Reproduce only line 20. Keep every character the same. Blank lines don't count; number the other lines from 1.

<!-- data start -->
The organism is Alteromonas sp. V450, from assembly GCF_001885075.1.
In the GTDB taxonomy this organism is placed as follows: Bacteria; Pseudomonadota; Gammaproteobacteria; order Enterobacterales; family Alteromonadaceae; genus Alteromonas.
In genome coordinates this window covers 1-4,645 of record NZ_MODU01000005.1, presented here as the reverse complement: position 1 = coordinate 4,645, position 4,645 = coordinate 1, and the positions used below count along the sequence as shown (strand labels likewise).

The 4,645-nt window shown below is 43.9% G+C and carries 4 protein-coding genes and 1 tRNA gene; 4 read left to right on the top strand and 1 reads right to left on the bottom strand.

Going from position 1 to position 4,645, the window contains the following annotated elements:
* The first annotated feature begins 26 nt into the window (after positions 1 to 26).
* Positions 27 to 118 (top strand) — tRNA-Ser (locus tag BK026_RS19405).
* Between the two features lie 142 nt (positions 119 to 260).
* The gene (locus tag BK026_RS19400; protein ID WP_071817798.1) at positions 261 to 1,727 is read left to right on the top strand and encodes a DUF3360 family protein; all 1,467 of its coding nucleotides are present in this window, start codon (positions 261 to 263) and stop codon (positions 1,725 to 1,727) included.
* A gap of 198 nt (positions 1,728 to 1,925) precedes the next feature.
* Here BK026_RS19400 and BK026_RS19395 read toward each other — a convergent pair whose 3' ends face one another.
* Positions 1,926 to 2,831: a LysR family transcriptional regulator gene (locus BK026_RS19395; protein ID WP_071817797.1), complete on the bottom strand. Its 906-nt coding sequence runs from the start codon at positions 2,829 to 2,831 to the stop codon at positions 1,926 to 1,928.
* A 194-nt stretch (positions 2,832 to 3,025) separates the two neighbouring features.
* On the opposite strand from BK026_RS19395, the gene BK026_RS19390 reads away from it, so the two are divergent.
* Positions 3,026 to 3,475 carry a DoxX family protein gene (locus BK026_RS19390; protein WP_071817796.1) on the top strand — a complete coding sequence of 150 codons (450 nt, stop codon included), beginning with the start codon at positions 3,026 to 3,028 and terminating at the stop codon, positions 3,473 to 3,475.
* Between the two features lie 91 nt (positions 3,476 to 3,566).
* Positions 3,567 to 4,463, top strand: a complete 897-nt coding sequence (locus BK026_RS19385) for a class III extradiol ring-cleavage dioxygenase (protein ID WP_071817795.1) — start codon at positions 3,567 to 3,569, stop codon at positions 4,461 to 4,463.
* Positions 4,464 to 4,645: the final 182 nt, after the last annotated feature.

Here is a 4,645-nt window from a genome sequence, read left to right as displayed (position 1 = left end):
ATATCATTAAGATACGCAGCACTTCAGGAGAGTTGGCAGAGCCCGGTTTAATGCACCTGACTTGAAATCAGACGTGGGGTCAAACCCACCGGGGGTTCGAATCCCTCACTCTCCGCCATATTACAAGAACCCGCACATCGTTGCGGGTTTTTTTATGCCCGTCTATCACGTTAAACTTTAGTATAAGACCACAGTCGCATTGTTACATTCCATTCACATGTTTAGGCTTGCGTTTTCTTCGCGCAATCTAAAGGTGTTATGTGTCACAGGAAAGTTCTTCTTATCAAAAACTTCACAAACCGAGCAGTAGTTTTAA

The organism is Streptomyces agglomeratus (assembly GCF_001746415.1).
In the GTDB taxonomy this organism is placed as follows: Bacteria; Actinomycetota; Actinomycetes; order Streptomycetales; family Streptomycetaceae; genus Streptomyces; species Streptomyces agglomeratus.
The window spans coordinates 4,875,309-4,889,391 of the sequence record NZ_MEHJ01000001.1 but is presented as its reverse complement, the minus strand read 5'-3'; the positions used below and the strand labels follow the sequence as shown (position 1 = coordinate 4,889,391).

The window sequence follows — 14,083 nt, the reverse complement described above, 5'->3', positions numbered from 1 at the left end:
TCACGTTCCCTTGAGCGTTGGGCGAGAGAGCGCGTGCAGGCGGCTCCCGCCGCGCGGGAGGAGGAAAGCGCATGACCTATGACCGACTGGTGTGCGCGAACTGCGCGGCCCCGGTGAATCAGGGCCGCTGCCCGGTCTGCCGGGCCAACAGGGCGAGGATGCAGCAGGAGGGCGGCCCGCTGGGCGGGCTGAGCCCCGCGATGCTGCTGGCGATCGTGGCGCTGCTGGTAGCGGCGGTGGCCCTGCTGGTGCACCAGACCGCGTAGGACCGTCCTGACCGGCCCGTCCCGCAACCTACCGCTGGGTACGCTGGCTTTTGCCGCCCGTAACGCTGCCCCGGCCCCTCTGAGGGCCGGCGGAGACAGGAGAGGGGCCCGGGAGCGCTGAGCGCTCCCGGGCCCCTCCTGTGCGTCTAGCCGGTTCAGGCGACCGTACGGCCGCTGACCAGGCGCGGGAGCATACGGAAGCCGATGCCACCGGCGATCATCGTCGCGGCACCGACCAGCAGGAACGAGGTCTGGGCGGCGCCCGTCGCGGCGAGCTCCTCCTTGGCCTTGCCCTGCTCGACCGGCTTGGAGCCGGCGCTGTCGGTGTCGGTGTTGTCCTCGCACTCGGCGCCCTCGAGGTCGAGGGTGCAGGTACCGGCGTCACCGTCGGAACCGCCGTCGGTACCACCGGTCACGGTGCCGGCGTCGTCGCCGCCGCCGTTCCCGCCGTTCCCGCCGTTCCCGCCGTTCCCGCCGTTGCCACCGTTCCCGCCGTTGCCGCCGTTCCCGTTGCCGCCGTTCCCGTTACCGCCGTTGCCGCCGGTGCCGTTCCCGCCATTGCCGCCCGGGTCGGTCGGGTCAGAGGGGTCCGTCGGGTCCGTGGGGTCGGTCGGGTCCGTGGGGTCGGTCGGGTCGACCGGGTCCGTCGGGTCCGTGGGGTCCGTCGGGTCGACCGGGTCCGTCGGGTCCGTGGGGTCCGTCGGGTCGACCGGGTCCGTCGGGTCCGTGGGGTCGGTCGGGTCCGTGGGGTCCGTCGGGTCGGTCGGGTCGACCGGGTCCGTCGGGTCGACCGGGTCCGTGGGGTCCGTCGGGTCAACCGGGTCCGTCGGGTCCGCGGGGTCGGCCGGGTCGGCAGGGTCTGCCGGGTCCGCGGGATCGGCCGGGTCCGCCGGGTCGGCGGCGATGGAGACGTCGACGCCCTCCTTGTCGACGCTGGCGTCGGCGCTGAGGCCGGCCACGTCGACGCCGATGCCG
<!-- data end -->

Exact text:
ATATCATTAAGATACGCAGCACTTCAGGAGAGTTGGCAGAGCCCGGTTTAATGCACCTGACTTGAAATCAGACGTGGGGTCAAACCCACCGGGGGTTCGAATCCCTCACTCTCCGCCATATTACAAGAACCCGCACATCGTTGCGGGTTTTTTTATGCCCGTCTATCACGTTAAACTTTAGTATAAGACCACAGTCGCATTGTTACATTCCATTCACATGTTTAGGCTTGCGTTTTCTTCGCGCAATCTAAAGGTGTTATGTGTCACAGGAAAGTTCTTCTTATCAAAAACTTCACAAACCGAGCAGTAGTTTTAA